President Elect Barack Obama introduced four new members of his economic team, Timothy F. Geithner, Christina Romer, Lawrence Summers and Melody Barnes, at the Chicago Hilton Towers in downtown Chicago.
Forget for now the way Inauguration Days have unfolded in the past. Jan. 20, 2009, could turn out to be a very different kind of swearing in.
Sometime around noon that day, Barack Obama will stand before millions of people on the west front of the Capitol, put his hand on the Bible and promise to "preserve, protect and defend the Constitution of the United States." Then after delivering his Inaugural Address, the 44th President may step inside the Capitol and sign the lead elements of a two-year, $1 trillion economic-stimulus package, the largest ever fiscal booster shot in peacetime. Never mind all the familiar chatter about a new President's first 100 days; Obama's first 100 hours could break some records.
The Obama era, it is now clear, began on Election Day and will not wait. Like his presidential campaign, his transition is proving to be historic. Unwilling to bide his time until President Bush packs up his things and leaves town, Obama simply took control of economic policy on Nov. 23, when he unveiled an economic team noted for its brains and experience and asked it to come up with a massive economic-stimulus plan, in the hopes of rushing it through Congress and readying it for him to sign by the time he is sworn in. The next day, he launched a pre-emptive strike against the bloated federal budget, noting that some recipients of federal farm subsidies are millionaires who no longer need relief. Taken together, his bold moves heralded the fastest start by a President-elect in memory and one of the most dramatic takeovers ever. "I think it is very important for the American people to have clarity that we don't intend to stumble into the next Administration," Obama said Tuesday.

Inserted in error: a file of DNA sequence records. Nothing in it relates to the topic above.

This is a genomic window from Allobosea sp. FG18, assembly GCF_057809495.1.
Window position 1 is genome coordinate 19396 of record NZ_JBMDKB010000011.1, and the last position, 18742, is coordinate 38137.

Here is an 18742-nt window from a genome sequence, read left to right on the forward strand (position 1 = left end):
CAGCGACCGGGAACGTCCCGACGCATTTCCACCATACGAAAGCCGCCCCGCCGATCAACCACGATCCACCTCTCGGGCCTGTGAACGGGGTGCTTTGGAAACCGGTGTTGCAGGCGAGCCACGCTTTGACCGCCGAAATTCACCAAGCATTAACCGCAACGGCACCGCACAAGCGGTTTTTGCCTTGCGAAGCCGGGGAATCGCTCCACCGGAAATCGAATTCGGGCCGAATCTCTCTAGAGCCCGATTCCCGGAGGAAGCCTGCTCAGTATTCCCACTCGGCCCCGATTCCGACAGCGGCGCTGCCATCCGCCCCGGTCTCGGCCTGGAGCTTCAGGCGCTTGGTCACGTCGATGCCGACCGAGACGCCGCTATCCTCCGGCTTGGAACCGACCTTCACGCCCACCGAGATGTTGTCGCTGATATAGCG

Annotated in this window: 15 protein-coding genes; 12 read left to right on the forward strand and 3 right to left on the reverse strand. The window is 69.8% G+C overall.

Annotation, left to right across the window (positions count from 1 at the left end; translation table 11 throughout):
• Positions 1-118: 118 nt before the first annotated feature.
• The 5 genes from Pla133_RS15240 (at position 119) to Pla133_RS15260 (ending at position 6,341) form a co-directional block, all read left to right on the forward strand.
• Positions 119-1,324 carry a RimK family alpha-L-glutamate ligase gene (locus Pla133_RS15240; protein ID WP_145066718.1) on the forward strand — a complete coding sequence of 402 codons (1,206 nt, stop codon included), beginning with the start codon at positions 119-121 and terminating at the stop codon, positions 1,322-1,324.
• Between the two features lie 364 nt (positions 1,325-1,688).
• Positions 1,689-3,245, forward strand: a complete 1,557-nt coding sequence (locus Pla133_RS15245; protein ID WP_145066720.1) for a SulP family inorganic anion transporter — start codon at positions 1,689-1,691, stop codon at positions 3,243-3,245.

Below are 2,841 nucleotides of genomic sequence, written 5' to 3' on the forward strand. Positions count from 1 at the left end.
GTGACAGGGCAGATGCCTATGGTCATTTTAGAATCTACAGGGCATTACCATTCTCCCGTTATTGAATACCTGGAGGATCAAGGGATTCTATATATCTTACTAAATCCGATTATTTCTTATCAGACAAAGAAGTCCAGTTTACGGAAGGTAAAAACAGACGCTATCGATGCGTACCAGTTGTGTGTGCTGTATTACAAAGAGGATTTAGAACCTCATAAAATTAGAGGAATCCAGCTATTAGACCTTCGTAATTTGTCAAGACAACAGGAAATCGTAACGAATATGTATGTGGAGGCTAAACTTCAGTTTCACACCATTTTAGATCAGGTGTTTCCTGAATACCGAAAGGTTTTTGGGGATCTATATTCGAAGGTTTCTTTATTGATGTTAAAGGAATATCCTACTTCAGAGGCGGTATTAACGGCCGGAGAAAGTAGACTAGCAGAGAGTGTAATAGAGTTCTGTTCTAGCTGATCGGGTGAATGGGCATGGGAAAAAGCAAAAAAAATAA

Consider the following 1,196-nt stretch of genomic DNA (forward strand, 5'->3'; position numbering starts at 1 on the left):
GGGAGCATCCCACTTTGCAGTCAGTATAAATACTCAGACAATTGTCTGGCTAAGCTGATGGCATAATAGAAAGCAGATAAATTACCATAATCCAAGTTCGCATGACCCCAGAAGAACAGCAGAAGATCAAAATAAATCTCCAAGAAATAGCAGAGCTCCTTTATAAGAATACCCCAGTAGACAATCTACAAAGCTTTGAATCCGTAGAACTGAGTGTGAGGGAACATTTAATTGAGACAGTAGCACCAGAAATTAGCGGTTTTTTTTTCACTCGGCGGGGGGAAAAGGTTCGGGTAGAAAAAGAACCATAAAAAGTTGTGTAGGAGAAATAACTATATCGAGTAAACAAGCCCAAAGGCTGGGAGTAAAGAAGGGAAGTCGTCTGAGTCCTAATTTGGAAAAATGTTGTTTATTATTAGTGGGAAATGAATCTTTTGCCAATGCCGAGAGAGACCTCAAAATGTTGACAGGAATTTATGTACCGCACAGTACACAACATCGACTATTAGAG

Obama no longer has the luxury of waiting. In the past two weeks alone, General Motors announced it has only three months of cash left before it will run out of money, and the Federal Government was forced to rush to halt a shareholder run on the giant banking conglomerate Citigroup. Unemployment has risen to 6.5% and is expected to hit 8% by next year, if not higher. Some economists predict that gross domestic product will shrink at a 5% annual pace in the fourth quarter and perhaps 3% or 4% in the first three months of next year as a result of a squelching of credit by banks and a crushing plunge in consumer spending. Those factors have convinced Obama that if he is going to have any sort of presidency worth its name, he must take decisive action now. "With our economy in distress," Obama said, "we cannot hesitate, and we cannot delay."
Even so, a recession is under way. The goal now, said economist and Obama aide Austan Goolsbee, is to prevent a depression. Obama also sees in the current mess a rare confluence of both crisis and opportunity that gives him the chance to remake the U.S. economy. After months in which members of his own party wondered how Obama could keep all his promises in a single term, he is now setting the stage to attempt far more in his first year in office than seemed likely just a month ago. "We're coming in," noted Goolsbee, "with a bang."